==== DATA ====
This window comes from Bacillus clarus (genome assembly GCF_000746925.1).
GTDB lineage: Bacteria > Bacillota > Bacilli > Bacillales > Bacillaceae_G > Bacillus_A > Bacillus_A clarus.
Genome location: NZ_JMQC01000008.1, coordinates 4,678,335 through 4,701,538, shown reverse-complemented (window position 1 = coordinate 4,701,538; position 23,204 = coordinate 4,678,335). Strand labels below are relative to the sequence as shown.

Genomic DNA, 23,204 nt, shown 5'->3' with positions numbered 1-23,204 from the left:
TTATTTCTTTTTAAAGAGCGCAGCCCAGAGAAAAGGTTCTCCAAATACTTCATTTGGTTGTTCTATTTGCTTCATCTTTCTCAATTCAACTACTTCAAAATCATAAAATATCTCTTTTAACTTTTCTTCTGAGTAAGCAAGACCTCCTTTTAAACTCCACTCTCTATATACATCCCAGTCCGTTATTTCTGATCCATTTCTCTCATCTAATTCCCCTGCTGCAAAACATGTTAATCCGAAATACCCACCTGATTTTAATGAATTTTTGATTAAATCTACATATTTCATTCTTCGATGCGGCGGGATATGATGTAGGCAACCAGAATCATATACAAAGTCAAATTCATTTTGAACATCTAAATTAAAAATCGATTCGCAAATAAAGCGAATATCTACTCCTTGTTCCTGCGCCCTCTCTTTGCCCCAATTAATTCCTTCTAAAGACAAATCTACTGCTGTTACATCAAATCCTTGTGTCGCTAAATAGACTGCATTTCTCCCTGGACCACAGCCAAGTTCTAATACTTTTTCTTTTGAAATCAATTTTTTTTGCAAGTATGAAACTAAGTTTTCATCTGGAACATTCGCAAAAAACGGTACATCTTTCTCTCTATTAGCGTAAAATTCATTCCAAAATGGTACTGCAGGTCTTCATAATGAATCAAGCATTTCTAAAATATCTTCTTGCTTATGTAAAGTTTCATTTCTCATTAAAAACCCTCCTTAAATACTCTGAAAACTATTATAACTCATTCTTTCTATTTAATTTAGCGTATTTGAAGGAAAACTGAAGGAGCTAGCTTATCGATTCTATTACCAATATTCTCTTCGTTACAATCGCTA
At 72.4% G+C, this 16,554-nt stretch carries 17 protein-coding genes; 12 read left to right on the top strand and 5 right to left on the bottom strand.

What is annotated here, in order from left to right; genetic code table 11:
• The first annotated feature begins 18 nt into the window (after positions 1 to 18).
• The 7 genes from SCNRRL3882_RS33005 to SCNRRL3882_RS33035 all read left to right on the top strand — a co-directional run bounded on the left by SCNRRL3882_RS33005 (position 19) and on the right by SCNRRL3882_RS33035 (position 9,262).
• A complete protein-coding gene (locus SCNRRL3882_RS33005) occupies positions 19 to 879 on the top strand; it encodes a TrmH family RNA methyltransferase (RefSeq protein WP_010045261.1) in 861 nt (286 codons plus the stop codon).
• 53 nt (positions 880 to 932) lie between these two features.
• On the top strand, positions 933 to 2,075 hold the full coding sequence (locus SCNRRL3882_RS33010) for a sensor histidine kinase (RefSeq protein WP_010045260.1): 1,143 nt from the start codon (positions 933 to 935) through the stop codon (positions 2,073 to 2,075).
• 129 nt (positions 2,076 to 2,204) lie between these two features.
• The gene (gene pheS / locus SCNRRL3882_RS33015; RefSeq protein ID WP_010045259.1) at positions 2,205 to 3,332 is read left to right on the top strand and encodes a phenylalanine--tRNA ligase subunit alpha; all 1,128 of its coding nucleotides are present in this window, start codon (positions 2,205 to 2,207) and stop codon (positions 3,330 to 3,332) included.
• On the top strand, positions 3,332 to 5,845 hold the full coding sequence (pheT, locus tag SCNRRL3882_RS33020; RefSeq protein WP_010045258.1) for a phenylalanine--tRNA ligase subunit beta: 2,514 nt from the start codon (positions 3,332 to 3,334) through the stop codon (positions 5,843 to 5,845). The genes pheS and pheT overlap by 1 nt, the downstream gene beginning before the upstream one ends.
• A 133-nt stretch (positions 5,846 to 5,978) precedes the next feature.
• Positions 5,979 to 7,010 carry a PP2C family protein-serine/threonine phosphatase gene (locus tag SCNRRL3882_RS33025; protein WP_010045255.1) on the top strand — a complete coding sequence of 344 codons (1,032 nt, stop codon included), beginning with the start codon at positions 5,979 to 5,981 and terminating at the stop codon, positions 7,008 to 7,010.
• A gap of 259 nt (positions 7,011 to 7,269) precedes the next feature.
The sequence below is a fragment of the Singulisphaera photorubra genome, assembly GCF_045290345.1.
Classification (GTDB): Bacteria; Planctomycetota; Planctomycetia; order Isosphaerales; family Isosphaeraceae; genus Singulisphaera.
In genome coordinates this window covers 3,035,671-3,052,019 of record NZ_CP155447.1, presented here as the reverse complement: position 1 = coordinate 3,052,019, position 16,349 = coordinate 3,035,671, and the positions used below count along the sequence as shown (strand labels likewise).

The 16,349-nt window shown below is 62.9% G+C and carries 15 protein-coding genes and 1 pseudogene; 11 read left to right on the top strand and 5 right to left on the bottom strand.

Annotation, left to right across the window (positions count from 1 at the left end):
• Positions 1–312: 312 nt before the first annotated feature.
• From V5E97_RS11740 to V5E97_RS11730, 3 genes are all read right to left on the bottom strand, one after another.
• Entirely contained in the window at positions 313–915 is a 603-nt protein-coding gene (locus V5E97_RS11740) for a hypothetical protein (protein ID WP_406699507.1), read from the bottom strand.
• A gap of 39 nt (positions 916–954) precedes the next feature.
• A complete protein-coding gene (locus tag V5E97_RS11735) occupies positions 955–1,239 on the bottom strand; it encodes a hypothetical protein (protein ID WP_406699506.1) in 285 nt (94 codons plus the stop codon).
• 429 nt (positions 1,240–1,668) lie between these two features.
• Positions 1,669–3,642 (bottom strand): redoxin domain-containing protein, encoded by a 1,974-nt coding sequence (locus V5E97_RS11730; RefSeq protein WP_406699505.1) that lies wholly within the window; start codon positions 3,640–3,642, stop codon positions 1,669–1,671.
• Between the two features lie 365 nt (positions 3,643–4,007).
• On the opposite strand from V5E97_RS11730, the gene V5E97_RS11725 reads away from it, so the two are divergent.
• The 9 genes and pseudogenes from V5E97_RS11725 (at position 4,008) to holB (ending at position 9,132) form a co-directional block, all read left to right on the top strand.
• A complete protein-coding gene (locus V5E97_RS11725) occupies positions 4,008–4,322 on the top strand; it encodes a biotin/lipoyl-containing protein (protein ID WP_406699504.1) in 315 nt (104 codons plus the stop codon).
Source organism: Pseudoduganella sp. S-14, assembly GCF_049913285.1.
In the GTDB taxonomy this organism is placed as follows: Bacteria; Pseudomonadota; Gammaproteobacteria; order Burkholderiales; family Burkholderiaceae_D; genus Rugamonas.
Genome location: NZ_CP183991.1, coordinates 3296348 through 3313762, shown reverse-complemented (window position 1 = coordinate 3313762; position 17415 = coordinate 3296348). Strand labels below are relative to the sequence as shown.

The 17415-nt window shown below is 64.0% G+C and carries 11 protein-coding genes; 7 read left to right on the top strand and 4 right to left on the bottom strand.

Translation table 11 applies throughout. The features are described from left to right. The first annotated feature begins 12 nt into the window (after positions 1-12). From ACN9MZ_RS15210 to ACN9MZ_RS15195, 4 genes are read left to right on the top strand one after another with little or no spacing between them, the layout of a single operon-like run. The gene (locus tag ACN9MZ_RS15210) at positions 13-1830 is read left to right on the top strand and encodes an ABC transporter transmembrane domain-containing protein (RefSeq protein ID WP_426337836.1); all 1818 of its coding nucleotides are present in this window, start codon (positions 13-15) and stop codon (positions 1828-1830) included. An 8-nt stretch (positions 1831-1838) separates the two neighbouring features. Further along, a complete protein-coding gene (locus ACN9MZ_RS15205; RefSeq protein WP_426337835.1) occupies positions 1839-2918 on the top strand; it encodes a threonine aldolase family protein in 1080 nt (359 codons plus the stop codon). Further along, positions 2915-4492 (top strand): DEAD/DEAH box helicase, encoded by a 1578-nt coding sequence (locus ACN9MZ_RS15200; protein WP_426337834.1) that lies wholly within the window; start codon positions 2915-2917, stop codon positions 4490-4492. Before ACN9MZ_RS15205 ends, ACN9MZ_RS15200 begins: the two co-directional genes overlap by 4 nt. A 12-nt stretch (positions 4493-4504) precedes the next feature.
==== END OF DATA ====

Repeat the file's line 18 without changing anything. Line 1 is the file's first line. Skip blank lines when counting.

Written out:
• A gap of 259 nt (positions 7,011 to 7,269) precedes the next feature.